Friday, September 21, 2018

Snoqualmie Pass Real Estate, Mortgage, and the Economy - Renton's Sunset Area Plans



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City moves forward with Sunset area plans



Many Renton residents may have been wondering what is happening with the Greater Hi-Lands shopping center —the center that features a Dollar Tree, Tea Palace and vast parking spaces.
The area is part of the city of Renton’s Sunset Area Transformation Plan. In late July, after eight months of back-and-forth with developers, the city received a formal application for the Solera Project, an 11-acre development with more than 670 residential units, commercial space, a daycare and two new public streets.
“It was a long process before they even came in with this back-and-forth, making sure that this was something the city would support,” city of Renton planner Matt Herrera said. “This is a small part of a overall greater vision for the neighborhood, which the city has provided lots of capital investment for, so staff is very careful reviewing projects and making sure it fits the parameters of what the city has envisioned for the area.”
Although the building costs have yet to be determined, the site development costs are estimated at $8.5 million. The estimated fair market value of this project is $65 million, according to the project narrative from Quarant the city received in June.
Solera will provide a shopping area, along with town homes and market rate homes to integrate with affordable housing in the area. The residential area will have 152 town homes with their own back alleys for sale, and in front would feature two mixed-use buildings with senior housing, market rate housing, commercial space and daycare on the ground floor of each and underground parking.
This vision has been in action since 2008. The sunset area has been in significant need, Deputy Public Affairs Administrator Preeti Shridhar said.
More than 27 percent of the households are in poverty with residents lacking access to living-wage jobs and career advancement and low home ownership.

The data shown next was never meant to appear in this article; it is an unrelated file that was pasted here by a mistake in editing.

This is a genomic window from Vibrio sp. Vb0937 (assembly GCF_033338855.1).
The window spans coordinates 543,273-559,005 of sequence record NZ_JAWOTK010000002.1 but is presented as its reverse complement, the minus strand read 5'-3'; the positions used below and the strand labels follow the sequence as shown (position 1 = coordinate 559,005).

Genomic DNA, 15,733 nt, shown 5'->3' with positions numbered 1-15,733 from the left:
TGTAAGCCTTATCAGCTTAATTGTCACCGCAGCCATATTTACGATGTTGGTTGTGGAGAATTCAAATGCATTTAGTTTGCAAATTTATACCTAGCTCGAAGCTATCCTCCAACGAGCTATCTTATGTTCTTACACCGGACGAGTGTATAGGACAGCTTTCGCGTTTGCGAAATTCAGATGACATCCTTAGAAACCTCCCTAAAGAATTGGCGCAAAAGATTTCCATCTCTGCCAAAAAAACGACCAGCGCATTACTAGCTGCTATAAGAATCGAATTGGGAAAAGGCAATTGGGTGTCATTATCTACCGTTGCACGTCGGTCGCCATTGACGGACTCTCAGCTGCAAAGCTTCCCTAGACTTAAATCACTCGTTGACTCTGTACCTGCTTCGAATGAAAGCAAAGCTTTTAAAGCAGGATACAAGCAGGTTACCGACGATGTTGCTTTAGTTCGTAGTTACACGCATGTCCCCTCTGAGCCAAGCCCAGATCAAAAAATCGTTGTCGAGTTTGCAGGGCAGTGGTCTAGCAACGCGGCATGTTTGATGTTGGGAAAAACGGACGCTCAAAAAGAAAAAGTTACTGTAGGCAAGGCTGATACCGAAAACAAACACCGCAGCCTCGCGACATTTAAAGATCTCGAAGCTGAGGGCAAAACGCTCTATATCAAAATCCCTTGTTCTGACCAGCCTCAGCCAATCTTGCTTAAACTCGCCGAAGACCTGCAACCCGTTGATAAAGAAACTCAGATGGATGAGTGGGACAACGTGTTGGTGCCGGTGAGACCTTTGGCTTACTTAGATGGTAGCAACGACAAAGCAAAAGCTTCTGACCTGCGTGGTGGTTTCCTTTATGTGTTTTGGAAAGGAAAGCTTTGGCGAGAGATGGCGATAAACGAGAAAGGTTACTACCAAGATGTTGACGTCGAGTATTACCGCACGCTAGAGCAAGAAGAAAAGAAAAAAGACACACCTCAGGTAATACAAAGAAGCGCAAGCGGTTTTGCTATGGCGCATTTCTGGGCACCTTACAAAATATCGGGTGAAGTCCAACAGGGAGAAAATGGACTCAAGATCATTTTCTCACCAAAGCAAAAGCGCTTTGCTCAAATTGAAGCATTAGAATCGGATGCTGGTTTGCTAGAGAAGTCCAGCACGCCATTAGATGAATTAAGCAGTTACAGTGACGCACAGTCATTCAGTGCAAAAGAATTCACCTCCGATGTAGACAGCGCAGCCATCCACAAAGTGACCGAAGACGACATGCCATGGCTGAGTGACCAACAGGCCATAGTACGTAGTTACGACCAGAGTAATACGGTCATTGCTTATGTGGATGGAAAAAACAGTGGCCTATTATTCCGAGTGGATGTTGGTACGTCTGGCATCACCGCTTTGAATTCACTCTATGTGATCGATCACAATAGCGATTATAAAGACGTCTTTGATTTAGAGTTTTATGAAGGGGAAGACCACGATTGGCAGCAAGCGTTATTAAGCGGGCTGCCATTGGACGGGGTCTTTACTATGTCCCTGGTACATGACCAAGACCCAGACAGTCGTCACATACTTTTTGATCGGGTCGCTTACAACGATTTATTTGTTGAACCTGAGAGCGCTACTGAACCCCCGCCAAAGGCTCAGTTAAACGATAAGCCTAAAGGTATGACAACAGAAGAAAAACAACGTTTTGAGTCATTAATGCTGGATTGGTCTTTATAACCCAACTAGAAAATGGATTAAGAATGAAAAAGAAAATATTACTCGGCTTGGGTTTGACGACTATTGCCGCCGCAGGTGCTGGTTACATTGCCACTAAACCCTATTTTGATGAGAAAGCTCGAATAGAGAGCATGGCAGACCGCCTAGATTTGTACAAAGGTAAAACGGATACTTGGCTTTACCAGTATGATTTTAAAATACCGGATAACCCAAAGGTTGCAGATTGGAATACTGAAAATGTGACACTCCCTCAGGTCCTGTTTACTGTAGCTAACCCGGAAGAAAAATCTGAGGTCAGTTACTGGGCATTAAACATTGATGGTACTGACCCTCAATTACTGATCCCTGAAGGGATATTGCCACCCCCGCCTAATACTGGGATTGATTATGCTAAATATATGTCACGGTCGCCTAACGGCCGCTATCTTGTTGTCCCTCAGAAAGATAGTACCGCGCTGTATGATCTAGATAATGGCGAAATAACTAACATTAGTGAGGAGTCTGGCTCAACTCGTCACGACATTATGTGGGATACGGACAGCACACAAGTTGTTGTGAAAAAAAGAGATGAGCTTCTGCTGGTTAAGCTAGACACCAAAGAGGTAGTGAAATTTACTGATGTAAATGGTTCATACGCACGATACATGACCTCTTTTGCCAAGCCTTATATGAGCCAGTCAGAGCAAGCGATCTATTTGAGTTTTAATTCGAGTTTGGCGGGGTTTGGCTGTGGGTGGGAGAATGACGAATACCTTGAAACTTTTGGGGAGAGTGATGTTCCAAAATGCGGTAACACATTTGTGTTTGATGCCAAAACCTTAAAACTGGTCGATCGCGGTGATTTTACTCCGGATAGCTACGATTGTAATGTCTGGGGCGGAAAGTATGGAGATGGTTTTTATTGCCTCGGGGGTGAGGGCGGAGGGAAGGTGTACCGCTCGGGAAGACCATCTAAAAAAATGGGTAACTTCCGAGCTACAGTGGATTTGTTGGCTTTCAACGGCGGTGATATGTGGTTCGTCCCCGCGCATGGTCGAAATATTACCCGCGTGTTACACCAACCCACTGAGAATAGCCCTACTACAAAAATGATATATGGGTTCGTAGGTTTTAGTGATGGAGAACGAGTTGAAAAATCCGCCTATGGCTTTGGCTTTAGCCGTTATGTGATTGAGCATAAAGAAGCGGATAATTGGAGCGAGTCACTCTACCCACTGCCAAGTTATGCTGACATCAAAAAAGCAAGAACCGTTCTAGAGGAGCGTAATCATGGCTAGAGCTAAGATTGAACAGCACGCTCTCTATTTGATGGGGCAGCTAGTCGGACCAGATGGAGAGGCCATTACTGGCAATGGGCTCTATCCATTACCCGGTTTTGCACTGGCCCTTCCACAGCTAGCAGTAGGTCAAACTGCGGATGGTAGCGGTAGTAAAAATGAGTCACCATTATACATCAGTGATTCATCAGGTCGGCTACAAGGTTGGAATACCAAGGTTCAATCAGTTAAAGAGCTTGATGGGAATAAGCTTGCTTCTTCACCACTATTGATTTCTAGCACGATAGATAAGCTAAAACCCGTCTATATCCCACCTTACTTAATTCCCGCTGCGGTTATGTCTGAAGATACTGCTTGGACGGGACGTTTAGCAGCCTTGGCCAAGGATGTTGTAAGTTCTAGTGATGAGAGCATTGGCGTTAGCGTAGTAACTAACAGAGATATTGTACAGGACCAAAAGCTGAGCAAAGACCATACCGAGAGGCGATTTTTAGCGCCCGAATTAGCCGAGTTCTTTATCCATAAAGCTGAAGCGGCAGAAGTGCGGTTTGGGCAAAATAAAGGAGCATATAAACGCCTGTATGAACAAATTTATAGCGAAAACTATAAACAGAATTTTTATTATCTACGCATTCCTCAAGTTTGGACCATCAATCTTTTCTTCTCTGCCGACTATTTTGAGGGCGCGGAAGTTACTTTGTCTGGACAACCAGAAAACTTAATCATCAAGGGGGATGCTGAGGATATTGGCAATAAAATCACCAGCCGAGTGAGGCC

Shridhar said community amenities, business revitalization and creating a walkable integrated and engaging environment for the community is all part of the project.
Residents have mentioned gentrification of the area as a concern. Herrera said while gentrification is a concern around the region, this area has the benefit of being mixed housing, so there won’t be a line between affordable and market-rate housing. The affordable housing areas being rebuilt by Renton Housing Authority will always have a presence here, he said.
The Renton Housing Authority has created more affordable housing than it started with in the areas of rebuilding, Shridhar said. According to documents one project, Sunset Terrace public housing project with 100 units, is being rebuilt to now contain 172 units. Herrera says this affordable housing is integrated into the Sunset court area.
Shridhar worked for a similar project in Seattle High Point, that created a community with integrated mixed-use and affordable housing. She said its been wonderful to watch the thinking stage of Sunset revitalization transform to planning.
Another concern was school overcrowding and traffic in the area. Herrera said the private developers are responsible for school impact fees to the Renton School District for any increased needs to facilities, as well as transportation impact fees to the city and the impact of any of the new streets. Another overall focus is making sure the project can receive rapid transit from King County Metro as well.
The proposed area will also include pedestrian focused layout. With sidewalks on either side of the crossing streets, short crossing distances for pedestrians to limit vulnerability when crossing the street, and stoops and shared yards creating a “cottage-housing feel,” Herrera said.
The buildings with commercial leases will also have a buffer between them and the busy road Sunset Blvd. that mimics a similar project in Bothell. The streetscape features a strip of landscaping, parallel parking, a small road alongside Sunset and then 12 feet of sidewalk before the commercial stores, creating a separation from the noisy road and encouraging restaurant tenants on the ground floor.
The only store remaining from the Greater Hi-Lands shopping center will be the U.S. Bank, which will lose it’s drive thru and become walk-up, Herrera said.
The proposed Solera project will have a public hearing on Oct. 9 where the hearing examiner will be able to determine if the project is ready to go through. If it does, Quadrant intends to break ground next spring and have it completed in three years. Herrera said although this timeline is aggressive and fast, the private developer definitely has a stake in this project.
When the developer brought this project to a public neighborhood meeting earlier this year at Highland Library, it brought in one of the larger crowds the city has seen with around 30 people in attendance.
“Folks over last ten years have assumed this growth is coming, they’ve seen the city capital improvement projects, but now they’re seeing the private market come in,” Herrera said. “So I don’t think it’s surprising for anyone, there just might be some confusion on what’s being built.”
Phase 1, which would potentially begin spring 2019, would include the first mixed-use commercial building, the buffer, and the roads.

Note: This article has been corrected to show that the meeting held earlier this year at Highland Library was a public informational meeting and not a public hearing, which is a formal hearing where the public provides testimony for legislation.



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